Midway through “The Ties,” a long-absent father and his estranged young son realize they have an unlikely thing in common: They both tie their shoes in an unconventional way that draws light mockery from others. The boy must have learned it from his dad, though neither can remember when; now, as they scarcely know each other anymore, it’s the one literal tie that binds them. The original Italian title of “The Ties” is “Lacci,” which translates more specifically as “shoelaces,” and it better evokes where the strengths of Daniele Luchetti’s freely time-skipping domestic drama lie: in conveying the more banal everyday details, incidents and anecdotes that become, over time and often subconsciously, the very fabric of family history. When it reaches for grander metaphors and emotional gestures, on the other hand, Luchetti’s film comes a little undone.
As the first homegrown production in 11 years to be selected as the Venice Film Festival opener — a slot recently dominated by U.S. productions like “La La Land” and “Gravity” — “The Ties” has already secured itself a higher profile than veteran director Luchetti’s last few features, which have largely been confined to home turf. (His last film to premiere at one of Europe’s major fests was 2010’s Cannes prizewinner “Our Life.”) That prominent launchpad, plus a fine cast of internationally regarded players including Alba Rohrwacher and Giovanna Mezzogiorno, may turn the heads of some Euro distributors, but it’s a minor-key affair — closer in tone to the warm, soapy storytelling of Luchetti’s 2007 breakout “My Brother is an Only Child” than the stentorian social realism of “Our Life.”
“Shoelaces” could also allude to the film’s curious, fitful narrative structure, which appears to loop around twice in its study of a 40-year marriage, before tying things roughly together. We first encounter Naples couple Vanda (Rohrwacher) and Aldo (Luigi Lo Cascio) in the early 1980s, dancing and whooping it up at a party with their young children Anna and Sandro, before heading home for a cozy evening of TV, bathtime and story-reading. Luchetti and cinematographer Ivan Casalgrandi shoot these idealized vignettes of family life in a rose-orange glow, before the kids are put to bed and the kitchen abruptly takes on a cold fluorescent glare — accompanying Aldo’s unsolicited confession to his wife that he has recently slept with another woman.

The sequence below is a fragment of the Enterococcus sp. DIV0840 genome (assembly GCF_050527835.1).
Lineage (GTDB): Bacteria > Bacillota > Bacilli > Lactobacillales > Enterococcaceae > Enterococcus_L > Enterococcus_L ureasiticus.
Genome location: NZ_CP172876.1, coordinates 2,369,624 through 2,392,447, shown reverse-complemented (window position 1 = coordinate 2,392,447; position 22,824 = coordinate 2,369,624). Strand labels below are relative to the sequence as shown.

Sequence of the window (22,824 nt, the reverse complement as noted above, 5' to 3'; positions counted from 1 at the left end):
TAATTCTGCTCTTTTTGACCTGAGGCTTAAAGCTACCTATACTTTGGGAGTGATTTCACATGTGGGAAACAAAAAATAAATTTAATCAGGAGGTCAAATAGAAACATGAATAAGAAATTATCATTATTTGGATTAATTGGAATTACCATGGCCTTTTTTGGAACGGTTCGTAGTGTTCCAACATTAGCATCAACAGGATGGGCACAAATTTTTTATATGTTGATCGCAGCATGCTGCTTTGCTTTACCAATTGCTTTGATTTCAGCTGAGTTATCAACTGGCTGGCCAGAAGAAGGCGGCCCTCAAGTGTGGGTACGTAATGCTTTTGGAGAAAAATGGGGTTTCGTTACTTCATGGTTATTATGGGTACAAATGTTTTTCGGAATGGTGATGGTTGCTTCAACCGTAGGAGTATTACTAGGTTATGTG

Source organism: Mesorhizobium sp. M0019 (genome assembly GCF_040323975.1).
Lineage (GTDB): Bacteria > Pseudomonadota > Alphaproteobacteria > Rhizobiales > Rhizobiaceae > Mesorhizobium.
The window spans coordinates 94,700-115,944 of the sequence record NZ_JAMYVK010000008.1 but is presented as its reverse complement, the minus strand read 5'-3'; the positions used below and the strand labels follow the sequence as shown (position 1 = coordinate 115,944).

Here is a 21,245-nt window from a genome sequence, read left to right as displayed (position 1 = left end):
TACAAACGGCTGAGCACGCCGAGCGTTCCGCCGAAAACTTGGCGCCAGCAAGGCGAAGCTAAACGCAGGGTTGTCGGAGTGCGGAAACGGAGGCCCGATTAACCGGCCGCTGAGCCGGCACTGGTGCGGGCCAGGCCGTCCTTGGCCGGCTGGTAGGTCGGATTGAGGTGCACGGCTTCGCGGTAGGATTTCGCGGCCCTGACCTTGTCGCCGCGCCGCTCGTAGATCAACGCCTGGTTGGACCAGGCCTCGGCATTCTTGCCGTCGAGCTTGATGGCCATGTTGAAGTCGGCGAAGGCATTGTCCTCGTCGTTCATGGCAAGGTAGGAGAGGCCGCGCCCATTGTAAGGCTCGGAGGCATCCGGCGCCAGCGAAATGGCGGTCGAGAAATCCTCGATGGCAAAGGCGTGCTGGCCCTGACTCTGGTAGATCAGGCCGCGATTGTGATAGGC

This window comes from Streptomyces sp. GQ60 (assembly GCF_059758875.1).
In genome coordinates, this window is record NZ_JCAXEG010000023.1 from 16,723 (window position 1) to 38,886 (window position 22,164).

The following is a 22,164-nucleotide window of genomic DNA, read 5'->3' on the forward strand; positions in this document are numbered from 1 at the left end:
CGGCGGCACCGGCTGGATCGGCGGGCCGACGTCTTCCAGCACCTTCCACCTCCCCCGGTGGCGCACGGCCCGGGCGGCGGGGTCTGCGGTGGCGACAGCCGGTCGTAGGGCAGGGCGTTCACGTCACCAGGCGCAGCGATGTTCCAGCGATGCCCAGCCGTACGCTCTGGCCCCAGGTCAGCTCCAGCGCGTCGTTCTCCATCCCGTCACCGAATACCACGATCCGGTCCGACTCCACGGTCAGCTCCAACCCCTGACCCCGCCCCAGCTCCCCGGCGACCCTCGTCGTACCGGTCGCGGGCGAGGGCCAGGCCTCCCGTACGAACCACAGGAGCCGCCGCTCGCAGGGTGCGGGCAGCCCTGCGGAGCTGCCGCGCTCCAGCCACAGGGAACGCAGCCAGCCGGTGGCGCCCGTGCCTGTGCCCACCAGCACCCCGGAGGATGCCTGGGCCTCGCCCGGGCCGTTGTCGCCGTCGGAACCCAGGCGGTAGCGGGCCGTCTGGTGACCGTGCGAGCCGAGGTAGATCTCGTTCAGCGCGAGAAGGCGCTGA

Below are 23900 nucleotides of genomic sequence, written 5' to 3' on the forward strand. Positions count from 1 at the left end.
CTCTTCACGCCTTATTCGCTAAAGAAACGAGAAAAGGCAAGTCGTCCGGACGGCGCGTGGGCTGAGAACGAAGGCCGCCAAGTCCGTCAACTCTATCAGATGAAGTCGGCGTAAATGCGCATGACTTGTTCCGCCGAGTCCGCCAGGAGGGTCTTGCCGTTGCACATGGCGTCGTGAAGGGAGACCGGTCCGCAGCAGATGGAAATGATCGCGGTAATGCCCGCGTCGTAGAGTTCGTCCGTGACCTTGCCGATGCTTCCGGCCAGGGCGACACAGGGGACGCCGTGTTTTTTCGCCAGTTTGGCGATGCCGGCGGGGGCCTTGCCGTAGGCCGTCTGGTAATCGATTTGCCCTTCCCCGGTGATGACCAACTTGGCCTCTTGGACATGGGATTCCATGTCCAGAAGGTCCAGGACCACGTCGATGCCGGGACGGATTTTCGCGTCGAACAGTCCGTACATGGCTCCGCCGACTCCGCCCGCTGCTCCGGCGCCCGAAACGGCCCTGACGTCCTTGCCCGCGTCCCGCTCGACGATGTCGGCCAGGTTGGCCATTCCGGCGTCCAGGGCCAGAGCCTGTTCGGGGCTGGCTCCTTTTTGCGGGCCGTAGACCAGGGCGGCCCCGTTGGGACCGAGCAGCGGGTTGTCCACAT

Rohrwacher, always an intense, deep-feeling presence on screen, does her best acting in Vanda’s initial, unguarded response to this bombshell, negotiating a line between spontaneous anger and bewilderment that Aldo has burdened her with this knowledge. “What am I supposed to do?” she asks, and not rhetorically: It turns out her uncertainty over how to react will bleed into decades of emotional instability between them. Aldo, a literary radio host, moves to Rome to be with his new girlfriend Lidia (Linda Caridi), ceding full custody of the children to Vanda with a compliance that dismays her, and appearing ever less regularly in their lives. Yet as the years pass, a clean break evades them: Vanda, whose mental health takes a turn for the volatile, raggedly retains hope that he’ll return to the fold, even if her feelings for him have largely dissipated. “It’s not only a matter of love, it’s a matter of loyalty,” she says, and “The Ties” is preoccupied with the overlap or otherwise between those sentiments.
As we disorientingly shift to the present day — in a tricksy transition cleverly maneuvered by Luchetti and his co-editor Ael Dallier Vega — it seems she has got her wish. We reencounter Vanda and Aldo (now played by Laura Morante and Silvio Orlando) living together in their sixties, seemingly content while persistently bickering, and not especially close to the now-adult Anna (Giovanna Mezzogiorno) and Sandro (Adriano Giannini), whose accounts of the last 40 years would likely tell very different tales. From this point, the timeline darts erratically back and forth as it retraces the couple’s wayward steps, whether filling in hitherto unseen events between the couple’s time apart and together, or revisiting previous scenes from a different, tilted perspective.
Reflecting the film’s literary roots (it’s adapted from a novel by one of the screenwriters, Domenico Starnone), this bifocal effect is an intriguing conceit that doesn’t fully blossom in a somewhat cramped 100-minute running time. Try as it might, the film never quite gets into either spouse’s head: Seemingly minor events are granted an importance through repetition that remains inscrutable to the viewer, while Luchetti steers around certain more severe incidents by rendering their dialogue inaudible, and their aftermath vague. Though the film is observed with rueful credibility at a granular level — an extended squabble over tipping a delivery person distils all the couple’s fault lines in perfect miniature — climactic scenes in which tensions are brought more shrilly to the surface don’t ring as true.
If “The Ties” is finally a bit more involving than it is affecting, there are still casually skilled pleasures of performance and construction to be taken from it — through to a focus-shifting finale, drolly carried by Mezzogiorno and Giannini, that could work even better as a short film in its own right. In its best moments, Luchetti’s film proves not only the Tolstoy maxim about every unhappy family being unhappy in its own way, but that the members of such families are unlikely even to agree on the nature of their discontent.